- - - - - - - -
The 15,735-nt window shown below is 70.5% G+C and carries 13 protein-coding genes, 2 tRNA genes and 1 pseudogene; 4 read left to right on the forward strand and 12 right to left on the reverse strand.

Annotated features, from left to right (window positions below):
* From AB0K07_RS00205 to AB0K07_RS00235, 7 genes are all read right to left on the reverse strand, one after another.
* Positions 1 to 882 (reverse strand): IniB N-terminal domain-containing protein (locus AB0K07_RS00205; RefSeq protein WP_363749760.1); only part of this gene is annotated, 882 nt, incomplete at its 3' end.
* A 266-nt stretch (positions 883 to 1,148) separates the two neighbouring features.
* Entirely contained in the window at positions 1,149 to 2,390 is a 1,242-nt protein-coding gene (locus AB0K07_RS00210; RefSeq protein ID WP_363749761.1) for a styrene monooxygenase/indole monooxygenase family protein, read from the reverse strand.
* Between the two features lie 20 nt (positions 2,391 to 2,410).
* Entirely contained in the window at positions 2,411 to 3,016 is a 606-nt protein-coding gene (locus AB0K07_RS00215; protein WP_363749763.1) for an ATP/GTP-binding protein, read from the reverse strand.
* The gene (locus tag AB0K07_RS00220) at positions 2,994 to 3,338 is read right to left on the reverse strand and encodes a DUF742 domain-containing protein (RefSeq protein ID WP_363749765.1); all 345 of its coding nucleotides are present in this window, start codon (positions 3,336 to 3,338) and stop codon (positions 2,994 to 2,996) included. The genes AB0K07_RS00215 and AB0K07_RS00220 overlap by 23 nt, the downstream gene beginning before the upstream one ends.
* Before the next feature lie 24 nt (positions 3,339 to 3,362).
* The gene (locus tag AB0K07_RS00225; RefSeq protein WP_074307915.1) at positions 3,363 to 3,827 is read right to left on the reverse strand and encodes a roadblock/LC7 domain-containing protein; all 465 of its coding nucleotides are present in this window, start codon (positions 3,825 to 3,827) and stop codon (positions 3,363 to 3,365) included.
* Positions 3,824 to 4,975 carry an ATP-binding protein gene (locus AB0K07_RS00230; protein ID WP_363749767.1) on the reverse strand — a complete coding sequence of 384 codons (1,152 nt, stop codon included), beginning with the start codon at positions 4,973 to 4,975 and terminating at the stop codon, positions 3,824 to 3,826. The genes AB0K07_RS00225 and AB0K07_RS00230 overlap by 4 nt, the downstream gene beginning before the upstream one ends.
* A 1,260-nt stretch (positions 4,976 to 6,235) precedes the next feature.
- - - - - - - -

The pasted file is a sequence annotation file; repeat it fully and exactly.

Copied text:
The 15,735-nt window shown below is 70.5% G+C and carries 13 protein-coding genes, 2 tRNA genes and 1 pseudogene; 4 read left to right on the forward strand and 12 right to left on the reverse strand.

Annotated features, from left to right (window positions below):
* From AB0K07_RS00205 to AB0K07_RS00235, 7 genes are all read right to left on the reverse strand, one after another.
* Positions 1 to 882 (reverse strand): IniB N-terminal domain-containing protein (locus AB0K07_RS00205; RefSeq protein WP_363749760.1); only part of this gene is annotated, 882 nt, incomplete at its 3' end.
* A 266-nt stretch (positions 883 to 1,148) separates the two neighbouring features.
* Entirely contained in the window at positions 1,149 to 2,390 is a 1,242-nt protein-coding gene (locus AB0K07_RS00210; RefSeq protein ID WP_363749761.1) for a styrene monooxygenase/indole monooxygenase family protein, read from the reverse strand.
* Between the two features lie 20 nt (positions 2,391 to 2,410).
* Entirely contained in the window at positions 2,411 to 3,016 is a 606-nt protein-coding gene (locus AB0K07_RS00215; protein WP_363749763.1) for an ATP/GTP-binding protein, read from the reverse strand.
* The gene (locus tag AB0K07_RS00220) at positions 2,994 to 3,338 is read right to left on the reverse strand and encodes a DUF742 domain-containing protein (RefSeq protein ID WP_363749765.1); all 345 of its coding nucleotides are present in this window, start codon (positions 3,336 to 3,338) and stop codon (positions 2,994 to 2,996) included. The genes AB0K07_RS00215 and AB0K07_RS00220 overlap by 23 nt, the downstream gene beginning before the upstream one ends.
* Before the next feature lie 24 nt (positions 3,339 to 3,362).
* The gene (locus tag AB0K07_RS00225; RefSeq protein WP_074307915.1) at positions 3,363 to 3,827 is read right to left on the reverse strand and encodes a roadblock/LC7 domain-containing protein; all 465 of its coding nucleotides are present in this window, start codon (positions 3,825 to 3,827) and stop codon (positions 3,363 to 3,365) included.
* Positions 3,824 to 4,975 carry an ATP-binding protein gene (locus AB0K07_RS00230; protein ID WP_363749767.1) on the reverse strand — a complete coding sequence of 384 codons (1,152 nt, stop codon included), beginning with the start codon at positions 4,973 to 4,975 and terminating at the stop codon, positions 3,824 to 3,826. The genes AB0K07_RS00225 and AB0K07_RS00230 overlap by 4 nt, the downstream gene beginning before the upstream one ends.
* A 1,260-nt stretch (positions 4,976 to 6,235) precedes the next feature.